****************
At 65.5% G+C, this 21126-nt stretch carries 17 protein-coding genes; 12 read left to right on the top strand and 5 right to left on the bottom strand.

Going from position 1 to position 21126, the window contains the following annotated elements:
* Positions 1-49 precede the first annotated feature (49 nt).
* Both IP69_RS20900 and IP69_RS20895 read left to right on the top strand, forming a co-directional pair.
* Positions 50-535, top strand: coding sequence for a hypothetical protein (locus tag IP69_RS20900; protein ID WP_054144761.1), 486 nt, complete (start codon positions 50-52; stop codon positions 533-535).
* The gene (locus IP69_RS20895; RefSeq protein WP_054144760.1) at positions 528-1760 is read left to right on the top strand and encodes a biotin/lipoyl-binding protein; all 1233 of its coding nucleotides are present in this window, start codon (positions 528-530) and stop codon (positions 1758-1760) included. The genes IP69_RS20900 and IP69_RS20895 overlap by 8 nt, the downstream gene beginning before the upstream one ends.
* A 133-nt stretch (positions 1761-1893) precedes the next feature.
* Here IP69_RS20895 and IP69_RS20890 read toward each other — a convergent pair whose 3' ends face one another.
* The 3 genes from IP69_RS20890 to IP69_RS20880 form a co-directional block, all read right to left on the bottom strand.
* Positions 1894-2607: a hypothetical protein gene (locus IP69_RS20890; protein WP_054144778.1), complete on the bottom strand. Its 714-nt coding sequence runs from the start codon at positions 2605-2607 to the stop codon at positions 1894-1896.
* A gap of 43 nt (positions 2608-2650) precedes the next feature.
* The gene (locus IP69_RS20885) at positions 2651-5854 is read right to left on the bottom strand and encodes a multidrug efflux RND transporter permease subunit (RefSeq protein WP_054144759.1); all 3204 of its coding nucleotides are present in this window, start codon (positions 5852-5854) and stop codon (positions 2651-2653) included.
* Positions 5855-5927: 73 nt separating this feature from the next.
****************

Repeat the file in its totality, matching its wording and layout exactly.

At 65.5% G+C, this 21126-nt stretch carries 17 protein-coding genes; 12 read left to right on the top strand and 5 right to left on the bottom strand.

Going from position 1 to position 21126, the window contains the following annotated elements:
* Positions 1-49 precede the first annotated feature (49 nt).
* Both IP69_RS20900 and IP69_RS20895 read left to right on the top strand, forming a co-directional pair.
* Positions 50-535, top strand: coding sequence for a hypothetical protein (locus tag IP69_RS20900; protein ID WP_054144761.1), 486 nt, complete (start codon positions 50-52; stop codon positions 533-535).
* The gene (locus IP69_RS20895; RefSeq protein WP_054144760.1) at positions 528-1760 is read left to right on the top strand and encodes a biotin/lipoyl-binding protein; all 1233 of its coding nucleotides are present in this window, start codon (positions 528-530) and stop codon (positions 1758-1760) included. The genes IP69_RS20900 and IP69_RS20895 overlap by 8 nt, the downstream gene beginning before the upstream one ends.
* A 133-nt stretch (positions 1761-1893) precedes the next feature.
* Here IP69_RS20895 and IP69_RS20890 read toward each other — a convergent pair whose 3' ends face one another.
* The 3 genes from IP69_RS20890 to IP69_RS20880 form a co-directional block, all read right to left on the bottom strand.
* Positions 1894-2607: a hypothetical protein gene (locus IP69_RS20890; protein WP_054144778.1), complete on the bottom strand. Its 714-nt coding sequence runs from the start codon at positions 2605-2607 to the stop codon at positions 1894-1896.
* A gap of 43 nt (positions 2608-2650) precedes the next feature.
* The gene (locus IP69_RS20885) at positions 2651-5854 is read right to left on the bottom strand and encodes a multidrug efflux RND transporter permease subunit (RefSeq protein WP_054144759.1); all 3204 of its coding nucleotides are present in this window, start codon (positions 5852-5854) and stop codon (positions 2651-2653) included.
* Positions 5855-5927: 73 nt separating this feature from the next.